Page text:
The NFL expanded the Rooney Rule to give more minority candidates opportunities to become a head coach and reward teams that develop them.
More interviews didn't equal more hiring this offseason.
According to an analysis of candidates known to have interviewed for seven head-coaching openings this month, 11 were minorities and 16 were white. Only two of the seven jobs went to minorities.
Some consider it progress, but most agree there's a long way to go.
"There's still work to be done in this area, no question about it," Pittsburgh Steelers team president Art Rooney II said Thursday.
The Houston Texans hired David Culley this week, making the 65-year-old longtime assistant the league's third Black head coach hired. The New York Jets previously hired Robert Saleh, the son of Lebanese immigrants and the first NFL head coach who is known to be Muslim.
Culley and Saleh join Pittsburgh's Mike Tomlin, Miami's Brian Flores and Washington's Ron Rivera as the league's only minority head coaches. In a sport where about 70% of the players are minorities, the lack of diversity among the head-coaching ranks sticks out.
Rooney said the league will take another look at the rule named after his father, Dan Rooney, who was chairman of the NFL's diversity committee.
"We didn't make as much progress on the head-coaching side as we would have liked," Rooney said. "But I would say we did make some progress on the general manager side, which is encouraging. And then we'll have to look on the coordinator side to see how much progress we make on that front.
"There are a lot of pieces to it that we're going to have to sit down when it's all said and done and really analyze what happened, and are there things we can do to strengthen the opportunities for minority coaches. I think last year we did take a number of steps that I think over time are going to pay dividends, but that's not to say we can't do more, and we'll take another strong look at it this offseason."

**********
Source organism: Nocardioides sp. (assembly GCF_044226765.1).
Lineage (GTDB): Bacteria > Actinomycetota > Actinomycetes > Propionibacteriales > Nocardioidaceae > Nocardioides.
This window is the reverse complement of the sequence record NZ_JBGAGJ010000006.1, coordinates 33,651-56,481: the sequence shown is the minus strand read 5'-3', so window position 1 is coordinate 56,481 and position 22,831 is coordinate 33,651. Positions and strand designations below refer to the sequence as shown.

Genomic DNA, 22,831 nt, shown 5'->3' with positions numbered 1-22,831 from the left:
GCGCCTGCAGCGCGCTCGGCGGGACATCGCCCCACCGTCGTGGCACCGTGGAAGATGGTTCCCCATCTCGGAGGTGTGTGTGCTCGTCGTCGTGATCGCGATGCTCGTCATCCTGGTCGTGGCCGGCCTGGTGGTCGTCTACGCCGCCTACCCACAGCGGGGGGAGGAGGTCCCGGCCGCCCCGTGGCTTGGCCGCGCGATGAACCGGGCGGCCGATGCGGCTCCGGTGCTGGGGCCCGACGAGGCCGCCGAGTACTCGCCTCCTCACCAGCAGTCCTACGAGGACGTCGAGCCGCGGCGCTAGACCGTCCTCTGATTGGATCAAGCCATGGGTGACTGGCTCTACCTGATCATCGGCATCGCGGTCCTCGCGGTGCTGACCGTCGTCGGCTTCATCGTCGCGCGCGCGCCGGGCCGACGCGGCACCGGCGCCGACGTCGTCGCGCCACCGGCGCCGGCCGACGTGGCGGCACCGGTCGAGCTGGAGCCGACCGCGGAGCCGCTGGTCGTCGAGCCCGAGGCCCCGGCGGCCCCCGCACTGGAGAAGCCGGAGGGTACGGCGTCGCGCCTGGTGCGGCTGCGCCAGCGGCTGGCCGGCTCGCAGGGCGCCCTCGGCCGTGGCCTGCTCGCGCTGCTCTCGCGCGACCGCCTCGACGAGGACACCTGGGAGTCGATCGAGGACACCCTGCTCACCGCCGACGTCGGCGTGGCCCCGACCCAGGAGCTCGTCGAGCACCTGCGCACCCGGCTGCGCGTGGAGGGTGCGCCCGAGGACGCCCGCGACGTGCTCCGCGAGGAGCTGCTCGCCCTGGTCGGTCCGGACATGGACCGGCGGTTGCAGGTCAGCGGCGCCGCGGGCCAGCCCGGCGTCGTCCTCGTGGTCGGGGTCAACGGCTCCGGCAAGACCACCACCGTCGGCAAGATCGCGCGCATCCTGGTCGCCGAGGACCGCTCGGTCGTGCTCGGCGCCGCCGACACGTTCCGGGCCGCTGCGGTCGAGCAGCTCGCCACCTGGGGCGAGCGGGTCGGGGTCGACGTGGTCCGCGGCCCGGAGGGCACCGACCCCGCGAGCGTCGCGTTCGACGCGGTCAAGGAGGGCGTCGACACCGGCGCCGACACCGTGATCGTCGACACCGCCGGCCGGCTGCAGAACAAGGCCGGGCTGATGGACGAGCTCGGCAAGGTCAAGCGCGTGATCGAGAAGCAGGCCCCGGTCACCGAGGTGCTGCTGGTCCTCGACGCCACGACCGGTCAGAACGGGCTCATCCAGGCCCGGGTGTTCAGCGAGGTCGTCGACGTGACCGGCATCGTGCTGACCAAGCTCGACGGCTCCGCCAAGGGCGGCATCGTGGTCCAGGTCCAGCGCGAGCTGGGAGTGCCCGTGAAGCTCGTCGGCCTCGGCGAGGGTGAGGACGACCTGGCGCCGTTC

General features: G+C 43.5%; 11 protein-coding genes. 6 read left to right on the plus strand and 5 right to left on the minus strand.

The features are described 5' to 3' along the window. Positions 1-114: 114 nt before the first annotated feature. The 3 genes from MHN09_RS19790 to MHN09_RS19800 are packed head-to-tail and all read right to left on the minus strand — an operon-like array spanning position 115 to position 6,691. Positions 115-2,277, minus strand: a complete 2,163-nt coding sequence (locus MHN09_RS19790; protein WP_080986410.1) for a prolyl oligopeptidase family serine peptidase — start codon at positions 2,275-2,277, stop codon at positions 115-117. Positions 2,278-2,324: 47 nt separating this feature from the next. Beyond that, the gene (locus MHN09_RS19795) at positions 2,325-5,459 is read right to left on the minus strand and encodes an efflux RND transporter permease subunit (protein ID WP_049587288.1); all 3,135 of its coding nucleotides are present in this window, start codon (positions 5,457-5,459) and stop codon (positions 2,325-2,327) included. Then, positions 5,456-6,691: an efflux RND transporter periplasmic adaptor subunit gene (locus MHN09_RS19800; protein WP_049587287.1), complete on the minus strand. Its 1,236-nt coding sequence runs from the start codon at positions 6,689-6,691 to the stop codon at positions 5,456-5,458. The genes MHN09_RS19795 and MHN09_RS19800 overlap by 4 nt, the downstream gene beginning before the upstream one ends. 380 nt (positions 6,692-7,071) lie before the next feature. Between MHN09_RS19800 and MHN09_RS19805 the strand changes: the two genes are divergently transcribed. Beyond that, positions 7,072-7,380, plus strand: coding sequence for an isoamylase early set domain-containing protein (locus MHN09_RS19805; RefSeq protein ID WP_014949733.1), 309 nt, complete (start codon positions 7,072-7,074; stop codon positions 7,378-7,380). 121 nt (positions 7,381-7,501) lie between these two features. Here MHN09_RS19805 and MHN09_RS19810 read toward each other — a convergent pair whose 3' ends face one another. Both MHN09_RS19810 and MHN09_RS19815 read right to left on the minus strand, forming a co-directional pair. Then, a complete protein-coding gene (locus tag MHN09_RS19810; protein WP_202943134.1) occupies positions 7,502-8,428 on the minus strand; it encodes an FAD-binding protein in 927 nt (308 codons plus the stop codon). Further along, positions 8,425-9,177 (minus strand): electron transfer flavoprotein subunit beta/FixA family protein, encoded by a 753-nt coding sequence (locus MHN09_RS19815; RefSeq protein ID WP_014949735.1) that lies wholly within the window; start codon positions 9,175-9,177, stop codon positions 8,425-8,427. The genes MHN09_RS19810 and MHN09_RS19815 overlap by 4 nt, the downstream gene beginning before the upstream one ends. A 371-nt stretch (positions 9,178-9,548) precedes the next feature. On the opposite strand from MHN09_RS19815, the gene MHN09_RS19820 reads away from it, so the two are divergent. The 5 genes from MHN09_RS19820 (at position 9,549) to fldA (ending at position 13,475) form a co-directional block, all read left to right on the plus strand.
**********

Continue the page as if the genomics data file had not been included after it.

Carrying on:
Two of the seven vacancies for general manager were filled by minorities when the Atlanta Falcons hired Terry Fontenot and the Detroit Lions tabbed Brad Holmes. They join Cleveland's Andrew Berry and Miami's Chris Grier as the only Black GMs in the league.
Perhaps an increase in minority executives will lead to more minority head coaches. Ultimately, the owners are the ones making the decision and 31 of the 32 are white. They have to be convinced.
"I got this job simply because I was the best football coach that they wanted in this situation, and I happen to be African American," Culley said Friday. "I'm proud of that. I'm happy for that. And I hope if me getting this job because of that reason allows other teams in this league to see that ... so be it. I'm part of it and I'm for that."
In November, the NFL implemented a resolution that rewards organizations with draft picks for developing minority coaches and front-office executives who become head coaches, general managers or team presidents for other clubs.
That was part of a seven-point mobility plan designed to enhance opportunities.